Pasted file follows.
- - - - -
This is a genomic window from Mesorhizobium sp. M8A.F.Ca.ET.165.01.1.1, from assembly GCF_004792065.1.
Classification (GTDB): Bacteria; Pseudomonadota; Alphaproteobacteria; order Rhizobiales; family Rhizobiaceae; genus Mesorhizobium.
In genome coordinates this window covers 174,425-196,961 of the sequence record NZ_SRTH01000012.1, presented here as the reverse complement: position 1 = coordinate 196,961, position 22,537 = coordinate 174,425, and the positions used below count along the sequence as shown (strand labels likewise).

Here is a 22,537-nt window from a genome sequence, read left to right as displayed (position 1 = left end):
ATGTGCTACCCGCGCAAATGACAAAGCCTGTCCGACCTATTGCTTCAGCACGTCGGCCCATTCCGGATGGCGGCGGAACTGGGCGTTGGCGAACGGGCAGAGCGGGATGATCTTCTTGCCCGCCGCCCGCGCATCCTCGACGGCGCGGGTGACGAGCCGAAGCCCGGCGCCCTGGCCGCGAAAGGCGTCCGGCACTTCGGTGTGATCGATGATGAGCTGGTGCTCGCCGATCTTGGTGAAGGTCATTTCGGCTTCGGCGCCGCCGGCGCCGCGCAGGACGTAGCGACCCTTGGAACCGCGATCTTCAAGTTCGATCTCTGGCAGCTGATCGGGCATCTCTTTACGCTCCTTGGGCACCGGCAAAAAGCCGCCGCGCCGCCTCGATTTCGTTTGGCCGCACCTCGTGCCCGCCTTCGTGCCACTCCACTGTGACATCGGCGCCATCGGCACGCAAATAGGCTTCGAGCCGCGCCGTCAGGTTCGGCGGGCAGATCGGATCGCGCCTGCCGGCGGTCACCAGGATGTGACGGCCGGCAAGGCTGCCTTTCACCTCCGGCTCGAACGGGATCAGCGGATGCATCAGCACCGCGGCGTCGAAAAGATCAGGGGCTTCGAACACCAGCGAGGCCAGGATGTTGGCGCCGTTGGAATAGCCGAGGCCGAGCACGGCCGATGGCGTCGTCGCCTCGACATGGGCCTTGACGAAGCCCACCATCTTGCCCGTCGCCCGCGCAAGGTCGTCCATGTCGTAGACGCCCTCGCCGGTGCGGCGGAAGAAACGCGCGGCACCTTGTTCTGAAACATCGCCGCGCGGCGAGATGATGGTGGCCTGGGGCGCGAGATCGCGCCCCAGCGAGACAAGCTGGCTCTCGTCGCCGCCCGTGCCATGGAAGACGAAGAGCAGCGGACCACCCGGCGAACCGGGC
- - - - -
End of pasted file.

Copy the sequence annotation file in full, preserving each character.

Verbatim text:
This is a genomic window from Mesorhizobium sp. M8A.F.Ca.ET.165.01.1.1, from assembly GCF_004792065.1.
Classification (GTDB): Bacteria; Pseudomonadota; Alphaproteobacteria; order Rhizobiales; family Rhizobiaceae; genus Mesorhizobium.
In genome coordinates this window covers 174,425-196,961 of the sequence record NZ_SRTH01000012.1, presented here as the reverse complement: position 1 = coordinate 196,961, position 22,537 = coordinate 174,425, and the positions used below count along the sequence as shown (strand labels likewise).

Here is a 22,537-nt window from a genome sequence, read left to right as displayed (position 1 = left end):
ATGTGCTACCCGCGCAAATGACAAAGCCTGTCCGACCTATTGCTTCAGCACGTCGGCCCATTCCGGATGGCGGCGGAACTGGGCGTTGGCGAACGGGCAGAGCGGGATGATCTTCTTGCCCGCCGCCCGCGCATCCTCGACGGCGCGGGTGACGAGCCGAAGCCCGGCGCCCTGGCCGCGAAAGGCGTCCGGCACTTCGGTGTGATCGATGATGAGCTGGTGCTCGCCGATCTTGGTGAAGGTCATTTCGGCTTCGGCGCCGCCGGCGCCGCGCAGGACGTAGCGACCCTTGGAACCGCGATCTTCAAGTTCGATCTCTGGCAGCTGATCGGGCATCTCTTTACGCTCCTTGGGCACCGGCAAAAAGCCGCCGCGCCGCCTCGATTTCGTTTGGCCGCACCTCGTGCCCGCCTTCGTGCCACTCCACTGTGACATCGGCGCCATCGGCACGCAAATAGGCTTCGAGCCGCGCCGTCAGGTTCGGCGGGCAGATCGGATCGCGCCTGCCGGCGGTCACCAGGATGTGACGGCCGGCAAGGCTGCCTTTCACCTCCGGCTCGAACGGGATCAGCGGATGCATCAGCACCGCGGCGTCGAAAAGATCAGGGGCTTCGAACACCAGCGAGGCCAGGATGTTGGCGCCGTTGGAATAGCCGAGGCCGAGCACGGCCGATGGCGTCGTCGCCTCGACATGGGCCTTGACGAAGCCCACCATCTTGCCCGTCGCCCGCGCAAGGTCGTCCATGTCGTAGACGCCCTCGCCGGTGCGGCGGAAGAAACGCGCGGCACCTTGTTCTGAAACATCGCCGCGCGGCGAGATGATGGTGGCCTGGGGCGCGAGATCGCGCCCCAGCGAGACAAGCTGGCTCTCGTCGCCGCCCGTGCCATGGAAGACGAAGAGCAGCGGACCACCCGGCGAACCGGGC